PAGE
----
Kidneys from uncontrolled donors after cardiac death: which kidneys do worse?

E.R. Hoogland*, T.C. van Smaalen, M.H. Christiaans, L.W. van Heurn

*Corresponding author for this work

Research output: Contribution to journalArticleAcademicpeer-review


Kidneys from uncontrolled donors after cardiac death (DCD) expand the donor pool, but are associated with more primary nonfunction (PNF) and delayed graft function (DGF) compared with more conventional donor kidneys. It remains unclear, which factors influence outcome of uncontrolled donation. Therefore, we studied which donor, graft, and recipient characteristics are associated with PNF in a large cohort study. The association between different characteristics and short-term graft function was analyzed for kidneys procured in the Maastricht region from 1 January 1981 to 1 July 2009. Patients were followed until 7 January 2010. A total of 135 uncontrolled donor kidneys were included in this study. The incidence of PNF and DGF was 22% and 61%, respectively. Increasing donor age is an independent risk factor for graft failure in a univariate analysis (OR 1.035, 95% CI 1.004-1.068, P = 0.028). Donor age remains strongly associated with PNF in a multivariate analysis (OR 1.064, 95% CI 1.013-1.118, P = 0.014). However, the predictive value of donor age alone is poor (AURC 0.640, 95% CI 0.553-0.721). Increasing donor age of uncontrolled DCD donors is a major risk factor for PNF. Other clinically relevant variables were not associated with PNF. Donor age is strongly associated with PNF and remains an important parameter in donor selection.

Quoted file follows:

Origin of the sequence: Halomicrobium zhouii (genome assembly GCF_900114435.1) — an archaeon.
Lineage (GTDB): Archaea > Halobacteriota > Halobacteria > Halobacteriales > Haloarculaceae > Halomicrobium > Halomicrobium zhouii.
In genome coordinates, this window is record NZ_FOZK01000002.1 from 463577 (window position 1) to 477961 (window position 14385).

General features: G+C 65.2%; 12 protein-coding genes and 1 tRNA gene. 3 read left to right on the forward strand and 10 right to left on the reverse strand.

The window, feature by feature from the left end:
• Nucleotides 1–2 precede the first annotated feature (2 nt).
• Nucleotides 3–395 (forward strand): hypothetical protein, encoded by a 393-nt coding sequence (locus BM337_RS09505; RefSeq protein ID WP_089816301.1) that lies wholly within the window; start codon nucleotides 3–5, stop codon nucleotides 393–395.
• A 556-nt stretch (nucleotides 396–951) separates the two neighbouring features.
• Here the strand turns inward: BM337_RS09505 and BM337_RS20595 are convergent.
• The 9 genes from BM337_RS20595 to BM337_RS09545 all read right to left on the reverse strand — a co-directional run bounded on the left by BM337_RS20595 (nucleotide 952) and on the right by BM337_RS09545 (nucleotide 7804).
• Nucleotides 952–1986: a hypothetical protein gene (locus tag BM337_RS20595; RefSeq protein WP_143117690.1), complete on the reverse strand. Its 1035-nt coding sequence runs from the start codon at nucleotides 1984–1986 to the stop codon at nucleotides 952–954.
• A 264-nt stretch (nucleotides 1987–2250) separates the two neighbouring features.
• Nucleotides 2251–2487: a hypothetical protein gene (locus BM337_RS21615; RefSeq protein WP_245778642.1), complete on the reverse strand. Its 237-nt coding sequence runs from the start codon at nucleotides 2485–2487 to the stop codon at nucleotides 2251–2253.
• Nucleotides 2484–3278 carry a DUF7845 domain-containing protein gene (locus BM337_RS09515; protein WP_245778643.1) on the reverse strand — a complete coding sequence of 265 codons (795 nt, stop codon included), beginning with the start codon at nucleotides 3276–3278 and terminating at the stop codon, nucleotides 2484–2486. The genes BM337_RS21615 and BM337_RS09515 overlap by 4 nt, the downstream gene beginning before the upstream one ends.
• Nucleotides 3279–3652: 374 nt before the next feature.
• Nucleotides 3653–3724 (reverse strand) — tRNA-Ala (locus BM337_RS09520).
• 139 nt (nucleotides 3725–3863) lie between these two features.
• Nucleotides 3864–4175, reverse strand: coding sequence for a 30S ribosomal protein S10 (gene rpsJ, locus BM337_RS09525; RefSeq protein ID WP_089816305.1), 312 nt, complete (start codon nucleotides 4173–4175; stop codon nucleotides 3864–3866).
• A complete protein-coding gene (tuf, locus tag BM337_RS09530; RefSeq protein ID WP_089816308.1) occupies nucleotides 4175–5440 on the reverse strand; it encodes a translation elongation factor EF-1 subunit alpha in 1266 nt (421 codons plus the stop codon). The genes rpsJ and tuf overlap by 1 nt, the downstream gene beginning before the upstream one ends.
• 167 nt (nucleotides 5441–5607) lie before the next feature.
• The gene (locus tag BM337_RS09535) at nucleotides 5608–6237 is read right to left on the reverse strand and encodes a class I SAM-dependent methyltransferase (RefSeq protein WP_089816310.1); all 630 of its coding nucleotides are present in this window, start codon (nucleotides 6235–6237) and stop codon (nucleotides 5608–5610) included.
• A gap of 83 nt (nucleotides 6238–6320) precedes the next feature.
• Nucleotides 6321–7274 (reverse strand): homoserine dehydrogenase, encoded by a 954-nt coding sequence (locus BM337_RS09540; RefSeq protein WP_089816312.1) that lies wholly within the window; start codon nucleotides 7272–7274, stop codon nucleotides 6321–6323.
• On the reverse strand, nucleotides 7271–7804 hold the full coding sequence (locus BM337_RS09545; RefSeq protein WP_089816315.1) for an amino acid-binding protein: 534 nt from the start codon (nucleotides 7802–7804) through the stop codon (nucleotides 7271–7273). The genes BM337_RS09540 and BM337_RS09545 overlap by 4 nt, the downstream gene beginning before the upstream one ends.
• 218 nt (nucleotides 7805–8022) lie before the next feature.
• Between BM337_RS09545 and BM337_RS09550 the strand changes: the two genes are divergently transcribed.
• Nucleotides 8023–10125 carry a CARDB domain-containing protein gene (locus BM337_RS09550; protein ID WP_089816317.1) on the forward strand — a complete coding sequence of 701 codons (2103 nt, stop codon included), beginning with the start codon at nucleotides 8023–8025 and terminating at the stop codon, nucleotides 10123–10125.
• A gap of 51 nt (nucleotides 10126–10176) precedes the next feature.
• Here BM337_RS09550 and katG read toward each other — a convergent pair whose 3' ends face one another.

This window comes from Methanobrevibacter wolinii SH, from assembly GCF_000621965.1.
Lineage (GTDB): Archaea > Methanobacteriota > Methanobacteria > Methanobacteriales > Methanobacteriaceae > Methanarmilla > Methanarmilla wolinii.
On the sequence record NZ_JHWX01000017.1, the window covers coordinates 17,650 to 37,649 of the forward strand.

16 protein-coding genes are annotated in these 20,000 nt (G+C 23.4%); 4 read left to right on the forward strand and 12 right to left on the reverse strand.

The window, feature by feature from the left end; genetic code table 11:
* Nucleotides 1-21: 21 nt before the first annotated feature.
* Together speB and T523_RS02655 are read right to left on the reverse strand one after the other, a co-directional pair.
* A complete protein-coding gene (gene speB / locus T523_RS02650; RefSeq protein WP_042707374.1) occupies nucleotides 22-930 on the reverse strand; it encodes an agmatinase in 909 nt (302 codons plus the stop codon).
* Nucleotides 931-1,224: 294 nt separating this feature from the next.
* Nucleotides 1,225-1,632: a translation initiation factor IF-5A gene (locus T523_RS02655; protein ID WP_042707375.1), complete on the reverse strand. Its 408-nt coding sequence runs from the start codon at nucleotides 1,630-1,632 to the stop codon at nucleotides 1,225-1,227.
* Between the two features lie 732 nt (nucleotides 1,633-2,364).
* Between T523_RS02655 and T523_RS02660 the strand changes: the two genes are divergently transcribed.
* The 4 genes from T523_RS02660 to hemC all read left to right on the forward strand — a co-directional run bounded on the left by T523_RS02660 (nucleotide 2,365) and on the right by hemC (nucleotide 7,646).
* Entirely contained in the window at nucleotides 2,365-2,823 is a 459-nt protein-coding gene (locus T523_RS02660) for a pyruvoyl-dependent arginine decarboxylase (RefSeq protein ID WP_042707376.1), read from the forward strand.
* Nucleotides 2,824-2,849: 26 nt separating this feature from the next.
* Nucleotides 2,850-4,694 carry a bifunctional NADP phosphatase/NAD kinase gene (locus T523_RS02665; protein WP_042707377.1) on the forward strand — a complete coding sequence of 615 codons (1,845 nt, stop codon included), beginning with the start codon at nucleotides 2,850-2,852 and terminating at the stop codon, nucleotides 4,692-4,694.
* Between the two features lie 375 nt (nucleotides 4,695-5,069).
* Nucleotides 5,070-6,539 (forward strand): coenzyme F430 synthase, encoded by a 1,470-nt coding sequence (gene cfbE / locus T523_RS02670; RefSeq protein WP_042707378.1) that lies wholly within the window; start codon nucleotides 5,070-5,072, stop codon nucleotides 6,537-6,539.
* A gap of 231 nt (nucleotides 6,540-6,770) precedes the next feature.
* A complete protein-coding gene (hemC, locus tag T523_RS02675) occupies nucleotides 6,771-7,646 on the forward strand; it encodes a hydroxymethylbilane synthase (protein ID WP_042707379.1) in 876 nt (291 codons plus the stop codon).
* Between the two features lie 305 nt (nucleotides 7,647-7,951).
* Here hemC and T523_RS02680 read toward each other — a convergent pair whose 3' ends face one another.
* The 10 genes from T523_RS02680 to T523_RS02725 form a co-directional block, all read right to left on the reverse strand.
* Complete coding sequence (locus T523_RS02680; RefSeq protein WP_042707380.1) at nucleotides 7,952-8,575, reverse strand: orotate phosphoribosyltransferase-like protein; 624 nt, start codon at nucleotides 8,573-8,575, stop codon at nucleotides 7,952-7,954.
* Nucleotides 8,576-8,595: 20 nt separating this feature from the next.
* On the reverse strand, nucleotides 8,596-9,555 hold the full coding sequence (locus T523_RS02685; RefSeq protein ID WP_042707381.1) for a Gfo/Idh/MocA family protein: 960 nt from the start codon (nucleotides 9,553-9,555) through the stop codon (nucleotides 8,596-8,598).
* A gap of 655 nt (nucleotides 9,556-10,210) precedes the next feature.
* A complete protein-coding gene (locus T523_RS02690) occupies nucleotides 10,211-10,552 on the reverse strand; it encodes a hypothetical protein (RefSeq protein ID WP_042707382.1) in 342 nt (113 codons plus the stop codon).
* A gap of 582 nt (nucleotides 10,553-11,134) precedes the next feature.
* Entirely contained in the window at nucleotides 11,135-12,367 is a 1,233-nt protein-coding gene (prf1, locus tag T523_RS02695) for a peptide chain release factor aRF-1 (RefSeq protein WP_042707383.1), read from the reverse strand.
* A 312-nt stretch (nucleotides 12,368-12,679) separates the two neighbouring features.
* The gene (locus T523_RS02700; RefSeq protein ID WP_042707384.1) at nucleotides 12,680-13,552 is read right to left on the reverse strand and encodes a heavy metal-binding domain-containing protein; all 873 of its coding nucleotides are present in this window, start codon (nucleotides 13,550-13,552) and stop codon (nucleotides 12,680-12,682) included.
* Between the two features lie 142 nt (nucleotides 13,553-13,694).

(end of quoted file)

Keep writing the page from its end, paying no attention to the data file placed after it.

Original languageEnglish
Pages (from-to)477-484
JournalTransplant International
Issue number5
Publication statusPublished - 1 Jan 2013


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